At the end of last year, the Conselho Nacional de Seguros Privados1 (CNSP) reformulated important rules regarding the intragroup reinsurance ceding and the preferential offer to local reinsurers through Resolution CNSP no. 353, dated December 20th, 2017.
The resolution's purpose was to amend Articles 14 and 15 of Resolution CNSP no. 168/07, which regulates reinsurance and retrocession operations since the opening of the reinsurance market, that subsidizes Complementary Law no. 126/2007.
Article 14 establishes the rules of an excess placement in intragroup reinsurance. As of Resolution CNSP no. 353/17, the cedent is allowed to transfer the risk to reinsurers and retrocessionaires that are member of the same economic group, even when based abroad, without any percentage limitations.
In a timeline, the permission for intragroup ceding to companies based abroad was vetoed by the Resolution CNSP no. 224/10. As of Resolution CNSP No. 232/11, the cedents were allowed to transfer up to 20% of the risk, with the exception of risks related to the surety, export credit, rural, domestic credit and nuclear risks. The restriction was maintained until 2015, when Resolution CNSP no. 322/15 was slightly softened this restriction by means of a progressive rating, starting at a percentage of 20% from 2016 and with a projection to reach 75% in 2020, as long as the reinsurers were registered in Brazil as occasional or admitted reinsurers2.
As of Resolution CNSP 353/17, intragroup ceding became possible in a more flexible manner, provided that the cedent (i) inform the risk transfer to Susep (§1); (ii) report when concentrating the risk in a single occasional or admitted reinsurer (§3); (iii) guarantees the effective risk transfer between the parties (§9) and (iv) guarantees balanced competition conditions (§10).
Resolution CNSP No. 232/11 established that members of the same economic group signifies "a set of legal entities related, directly or indirectly, by shares of 10% (ten percent) or more in the capital, or by operational control, characterized by common management, or by operating in the market under the same brand or commercial name."
With regard to article 15, the changes ended the requirement of compulsory cession to the local reinsurers and the percentage limitations previously imposed, retaining only the right of preference of 40% for local reinsurers, provided that (i) the reinsurance offer is made under the same conditions as those carried out in the international market (§ 1) and (ii) that all reinsurers are treated equally (§2), otherwise the reinsurance contract will be disregarded and penalties can be applied (§3), as Susep will supervise (§4).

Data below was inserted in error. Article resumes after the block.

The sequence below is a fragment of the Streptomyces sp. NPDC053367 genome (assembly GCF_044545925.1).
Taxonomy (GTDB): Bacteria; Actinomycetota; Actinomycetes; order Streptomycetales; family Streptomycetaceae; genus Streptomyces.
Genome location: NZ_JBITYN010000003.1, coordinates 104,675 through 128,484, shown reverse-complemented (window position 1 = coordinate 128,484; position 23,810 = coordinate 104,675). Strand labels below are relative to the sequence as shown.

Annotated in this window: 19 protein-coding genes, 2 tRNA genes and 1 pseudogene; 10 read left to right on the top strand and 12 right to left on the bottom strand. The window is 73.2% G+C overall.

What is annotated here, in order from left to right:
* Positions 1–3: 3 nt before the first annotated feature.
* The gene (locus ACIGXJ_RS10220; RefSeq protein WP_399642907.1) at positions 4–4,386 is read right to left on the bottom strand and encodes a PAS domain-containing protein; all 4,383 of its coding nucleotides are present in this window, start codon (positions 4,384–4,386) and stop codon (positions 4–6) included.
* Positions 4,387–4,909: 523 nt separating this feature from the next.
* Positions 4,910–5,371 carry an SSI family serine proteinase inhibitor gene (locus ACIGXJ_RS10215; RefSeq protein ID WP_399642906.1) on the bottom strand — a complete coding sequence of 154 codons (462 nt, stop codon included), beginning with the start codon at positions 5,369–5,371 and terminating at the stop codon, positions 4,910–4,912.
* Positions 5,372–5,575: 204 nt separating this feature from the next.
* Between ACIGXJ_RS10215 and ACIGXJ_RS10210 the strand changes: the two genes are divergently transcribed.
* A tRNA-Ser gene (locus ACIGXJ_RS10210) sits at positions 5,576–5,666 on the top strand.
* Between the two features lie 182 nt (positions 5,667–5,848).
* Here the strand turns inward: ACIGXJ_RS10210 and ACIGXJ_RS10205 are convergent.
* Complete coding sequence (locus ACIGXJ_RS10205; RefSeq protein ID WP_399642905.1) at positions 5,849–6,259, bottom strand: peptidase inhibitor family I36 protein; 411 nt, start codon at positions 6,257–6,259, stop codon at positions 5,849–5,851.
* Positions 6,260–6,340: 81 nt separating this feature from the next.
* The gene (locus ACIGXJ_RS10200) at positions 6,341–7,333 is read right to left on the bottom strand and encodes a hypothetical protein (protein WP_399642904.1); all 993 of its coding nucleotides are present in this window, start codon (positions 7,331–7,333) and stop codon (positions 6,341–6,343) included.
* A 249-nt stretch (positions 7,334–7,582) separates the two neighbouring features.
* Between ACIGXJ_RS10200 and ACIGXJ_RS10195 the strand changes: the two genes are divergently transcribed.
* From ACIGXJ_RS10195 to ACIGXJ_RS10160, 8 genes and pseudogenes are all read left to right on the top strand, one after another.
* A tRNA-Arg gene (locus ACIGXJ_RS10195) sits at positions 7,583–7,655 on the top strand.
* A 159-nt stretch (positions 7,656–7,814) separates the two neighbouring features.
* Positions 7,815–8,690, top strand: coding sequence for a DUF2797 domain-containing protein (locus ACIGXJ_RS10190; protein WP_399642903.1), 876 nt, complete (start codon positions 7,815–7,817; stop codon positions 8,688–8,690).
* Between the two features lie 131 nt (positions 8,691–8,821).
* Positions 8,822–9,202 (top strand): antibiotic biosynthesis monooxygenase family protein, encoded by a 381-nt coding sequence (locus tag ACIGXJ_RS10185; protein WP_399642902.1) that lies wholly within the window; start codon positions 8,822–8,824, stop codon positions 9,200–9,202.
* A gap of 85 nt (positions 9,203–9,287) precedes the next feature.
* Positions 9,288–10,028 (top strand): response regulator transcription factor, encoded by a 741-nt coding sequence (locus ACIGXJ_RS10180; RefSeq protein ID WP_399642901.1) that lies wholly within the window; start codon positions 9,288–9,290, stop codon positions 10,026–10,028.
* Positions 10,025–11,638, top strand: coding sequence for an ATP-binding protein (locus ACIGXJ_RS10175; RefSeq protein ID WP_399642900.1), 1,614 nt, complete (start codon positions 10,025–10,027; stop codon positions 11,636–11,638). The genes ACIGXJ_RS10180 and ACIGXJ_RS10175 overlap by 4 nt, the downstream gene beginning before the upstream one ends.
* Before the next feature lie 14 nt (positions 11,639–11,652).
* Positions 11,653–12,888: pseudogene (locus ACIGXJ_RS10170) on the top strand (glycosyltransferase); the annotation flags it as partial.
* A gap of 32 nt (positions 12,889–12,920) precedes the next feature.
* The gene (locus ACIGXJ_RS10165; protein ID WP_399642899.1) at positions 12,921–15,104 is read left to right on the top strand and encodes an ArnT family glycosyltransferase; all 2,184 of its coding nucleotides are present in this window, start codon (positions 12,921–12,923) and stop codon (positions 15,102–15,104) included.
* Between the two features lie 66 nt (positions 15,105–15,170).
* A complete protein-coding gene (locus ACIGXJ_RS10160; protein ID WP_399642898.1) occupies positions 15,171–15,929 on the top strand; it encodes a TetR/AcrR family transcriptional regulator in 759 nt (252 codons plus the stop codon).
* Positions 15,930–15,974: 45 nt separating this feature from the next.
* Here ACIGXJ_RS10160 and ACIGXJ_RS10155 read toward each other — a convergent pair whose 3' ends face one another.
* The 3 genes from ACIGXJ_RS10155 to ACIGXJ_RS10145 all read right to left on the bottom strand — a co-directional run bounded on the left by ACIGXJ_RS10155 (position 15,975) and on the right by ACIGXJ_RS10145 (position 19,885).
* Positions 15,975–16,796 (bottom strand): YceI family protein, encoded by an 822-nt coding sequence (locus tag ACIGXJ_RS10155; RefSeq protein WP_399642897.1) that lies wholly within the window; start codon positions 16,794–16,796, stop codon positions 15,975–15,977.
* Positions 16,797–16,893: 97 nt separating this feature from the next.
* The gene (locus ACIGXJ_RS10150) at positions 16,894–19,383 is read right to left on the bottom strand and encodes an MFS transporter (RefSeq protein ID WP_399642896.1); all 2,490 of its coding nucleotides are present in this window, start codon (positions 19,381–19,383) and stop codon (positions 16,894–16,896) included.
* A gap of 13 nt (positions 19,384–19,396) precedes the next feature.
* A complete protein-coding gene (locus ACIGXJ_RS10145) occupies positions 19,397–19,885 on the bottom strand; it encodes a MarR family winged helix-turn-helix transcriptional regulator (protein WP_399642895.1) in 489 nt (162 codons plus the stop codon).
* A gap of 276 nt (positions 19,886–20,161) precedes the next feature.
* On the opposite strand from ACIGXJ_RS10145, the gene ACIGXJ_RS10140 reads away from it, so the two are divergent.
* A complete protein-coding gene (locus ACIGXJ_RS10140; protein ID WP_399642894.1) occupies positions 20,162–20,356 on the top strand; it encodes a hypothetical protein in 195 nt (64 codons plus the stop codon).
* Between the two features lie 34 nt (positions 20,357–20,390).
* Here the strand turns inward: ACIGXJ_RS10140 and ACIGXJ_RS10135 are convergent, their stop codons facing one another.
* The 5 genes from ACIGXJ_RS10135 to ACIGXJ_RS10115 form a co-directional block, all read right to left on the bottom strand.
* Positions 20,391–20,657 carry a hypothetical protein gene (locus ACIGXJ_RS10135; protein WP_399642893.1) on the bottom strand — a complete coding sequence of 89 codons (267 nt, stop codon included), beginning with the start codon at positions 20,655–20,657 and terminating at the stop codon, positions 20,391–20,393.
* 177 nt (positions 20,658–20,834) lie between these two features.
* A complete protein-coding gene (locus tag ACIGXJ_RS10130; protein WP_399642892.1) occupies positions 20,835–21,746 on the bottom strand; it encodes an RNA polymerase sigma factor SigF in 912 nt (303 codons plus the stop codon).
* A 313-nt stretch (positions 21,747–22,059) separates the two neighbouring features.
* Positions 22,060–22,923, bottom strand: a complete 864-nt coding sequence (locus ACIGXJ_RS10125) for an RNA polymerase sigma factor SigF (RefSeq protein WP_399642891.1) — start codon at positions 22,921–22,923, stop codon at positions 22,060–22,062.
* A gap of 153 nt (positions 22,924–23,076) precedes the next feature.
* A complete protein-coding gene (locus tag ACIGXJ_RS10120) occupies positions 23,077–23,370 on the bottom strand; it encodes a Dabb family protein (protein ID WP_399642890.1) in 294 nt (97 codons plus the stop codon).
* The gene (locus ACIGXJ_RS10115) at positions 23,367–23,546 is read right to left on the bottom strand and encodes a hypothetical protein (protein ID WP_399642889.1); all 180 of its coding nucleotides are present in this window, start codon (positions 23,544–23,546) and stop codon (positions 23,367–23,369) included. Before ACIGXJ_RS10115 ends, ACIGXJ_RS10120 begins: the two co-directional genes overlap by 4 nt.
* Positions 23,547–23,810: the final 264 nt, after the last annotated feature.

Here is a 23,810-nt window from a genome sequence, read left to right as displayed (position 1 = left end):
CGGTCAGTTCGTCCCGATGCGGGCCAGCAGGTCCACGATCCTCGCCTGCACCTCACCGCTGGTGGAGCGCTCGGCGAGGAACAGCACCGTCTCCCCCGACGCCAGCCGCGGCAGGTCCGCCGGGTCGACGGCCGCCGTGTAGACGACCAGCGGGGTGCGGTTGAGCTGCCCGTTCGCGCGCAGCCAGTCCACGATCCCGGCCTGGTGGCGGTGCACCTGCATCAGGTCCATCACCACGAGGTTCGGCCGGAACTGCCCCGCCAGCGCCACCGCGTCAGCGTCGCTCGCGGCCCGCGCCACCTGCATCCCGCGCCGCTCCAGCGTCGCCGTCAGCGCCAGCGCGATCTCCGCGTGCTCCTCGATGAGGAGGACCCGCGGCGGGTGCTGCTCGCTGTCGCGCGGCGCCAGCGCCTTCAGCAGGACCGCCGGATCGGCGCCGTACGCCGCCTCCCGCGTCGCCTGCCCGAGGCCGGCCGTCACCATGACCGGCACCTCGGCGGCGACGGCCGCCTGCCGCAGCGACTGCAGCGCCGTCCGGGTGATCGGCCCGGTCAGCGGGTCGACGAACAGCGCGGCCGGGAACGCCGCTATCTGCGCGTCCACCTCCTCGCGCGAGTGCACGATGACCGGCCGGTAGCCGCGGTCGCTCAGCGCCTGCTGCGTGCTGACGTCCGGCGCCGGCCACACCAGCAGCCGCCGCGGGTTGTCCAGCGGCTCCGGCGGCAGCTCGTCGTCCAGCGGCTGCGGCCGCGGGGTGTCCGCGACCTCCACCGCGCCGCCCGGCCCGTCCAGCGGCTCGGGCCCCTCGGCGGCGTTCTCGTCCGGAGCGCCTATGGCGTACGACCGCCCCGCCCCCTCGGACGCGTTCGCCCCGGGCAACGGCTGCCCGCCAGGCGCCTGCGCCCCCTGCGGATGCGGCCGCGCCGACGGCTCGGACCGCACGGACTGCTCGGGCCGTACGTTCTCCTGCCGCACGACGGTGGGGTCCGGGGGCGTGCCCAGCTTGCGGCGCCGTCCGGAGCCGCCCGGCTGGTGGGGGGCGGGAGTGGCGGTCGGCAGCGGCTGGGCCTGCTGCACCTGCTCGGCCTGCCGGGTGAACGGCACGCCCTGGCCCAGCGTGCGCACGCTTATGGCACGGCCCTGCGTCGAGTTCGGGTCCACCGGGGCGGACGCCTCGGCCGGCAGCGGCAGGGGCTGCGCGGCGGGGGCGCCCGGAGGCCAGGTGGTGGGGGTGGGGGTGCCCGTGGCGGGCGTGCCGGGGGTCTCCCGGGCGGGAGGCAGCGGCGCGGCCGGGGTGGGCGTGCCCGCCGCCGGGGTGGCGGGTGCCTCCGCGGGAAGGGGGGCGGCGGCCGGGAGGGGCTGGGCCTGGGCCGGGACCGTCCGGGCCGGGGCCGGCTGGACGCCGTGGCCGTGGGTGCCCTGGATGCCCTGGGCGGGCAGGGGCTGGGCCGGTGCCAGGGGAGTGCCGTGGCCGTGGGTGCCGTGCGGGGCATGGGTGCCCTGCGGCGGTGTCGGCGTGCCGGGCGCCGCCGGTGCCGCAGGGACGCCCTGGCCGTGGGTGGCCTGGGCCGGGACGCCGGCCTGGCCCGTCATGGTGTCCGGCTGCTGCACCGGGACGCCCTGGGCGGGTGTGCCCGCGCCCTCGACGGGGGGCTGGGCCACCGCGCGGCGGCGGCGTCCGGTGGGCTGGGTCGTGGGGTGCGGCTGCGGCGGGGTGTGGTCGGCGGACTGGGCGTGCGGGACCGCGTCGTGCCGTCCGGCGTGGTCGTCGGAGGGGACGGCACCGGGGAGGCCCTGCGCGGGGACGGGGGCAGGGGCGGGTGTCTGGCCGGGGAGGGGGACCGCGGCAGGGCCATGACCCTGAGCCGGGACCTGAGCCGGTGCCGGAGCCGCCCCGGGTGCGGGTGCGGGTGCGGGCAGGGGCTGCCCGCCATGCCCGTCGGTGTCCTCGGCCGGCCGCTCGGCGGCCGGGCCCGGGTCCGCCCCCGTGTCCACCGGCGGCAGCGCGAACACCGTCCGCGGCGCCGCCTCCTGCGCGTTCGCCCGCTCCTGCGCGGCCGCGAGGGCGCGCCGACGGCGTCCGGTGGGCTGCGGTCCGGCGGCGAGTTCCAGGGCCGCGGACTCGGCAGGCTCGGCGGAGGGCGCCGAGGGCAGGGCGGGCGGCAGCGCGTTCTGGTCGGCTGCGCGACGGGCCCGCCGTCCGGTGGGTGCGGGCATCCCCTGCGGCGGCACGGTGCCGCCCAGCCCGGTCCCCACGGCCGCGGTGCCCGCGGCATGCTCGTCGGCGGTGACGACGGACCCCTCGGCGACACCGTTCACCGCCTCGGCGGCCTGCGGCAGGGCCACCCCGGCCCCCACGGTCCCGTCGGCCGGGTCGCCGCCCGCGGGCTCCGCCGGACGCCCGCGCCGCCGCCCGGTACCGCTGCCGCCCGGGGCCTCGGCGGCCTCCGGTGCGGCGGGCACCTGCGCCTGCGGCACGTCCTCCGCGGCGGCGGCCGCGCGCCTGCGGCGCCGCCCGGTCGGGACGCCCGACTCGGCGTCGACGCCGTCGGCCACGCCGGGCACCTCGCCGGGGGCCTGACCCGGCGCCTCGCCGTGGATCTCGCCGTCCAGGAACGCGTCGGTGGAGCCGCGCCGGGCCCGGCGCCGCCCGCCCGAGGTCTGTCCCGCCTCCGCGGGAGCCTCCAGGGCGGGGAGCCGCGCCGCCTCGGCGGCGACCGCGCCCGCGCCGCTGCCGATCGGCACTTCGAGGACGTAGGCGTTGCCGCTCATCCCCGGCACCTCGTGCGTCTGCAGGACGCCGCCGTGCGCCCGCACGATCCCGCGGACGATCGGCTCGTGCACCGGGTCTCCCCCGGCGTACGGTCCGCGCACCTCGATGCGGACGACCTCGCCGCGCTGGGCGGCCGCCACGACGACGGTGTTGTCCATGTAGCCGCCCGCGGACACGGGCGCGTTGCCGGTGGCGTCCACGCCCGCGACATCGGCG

In a quick overview, we highlight the changes in the following topics:
- Article 14: provides the rule for
risk placement intragroup (between companies belonging to the same
- Allows the transfer to companies based abroad, without restriction of ceding percentage;
- Requires the cedent to inform Susep about the cession;
- Requires the guarantee of the effective risk transfer between the parties;
- Requires balanced and equitable conditions in the negotiations.
- Article 15: provides the rule of the
preferential offer to local reinsurers
- Maintains the limit of ceding, at least, 40% to local reinsurers;
- Establishes preferential offer to local reinsures as long as it is accepted under the same conditions as those offered and/or accepted abroad;
- Requires equitable treatment to market players;
- Establishes that unfair practices will invalidate the reinsurance contract and the cedent may be penalized, which will be regulated by SUSEP.
1 Free translated as "National Council for Private Insurance".
2 After the reinsurance market opened, the law permits 3 types of reinsurers: local, occasional and admitted.
The content of this article is intended to provide a general guide to the subject matter. Specialist advice should be sought about your specific circumstances.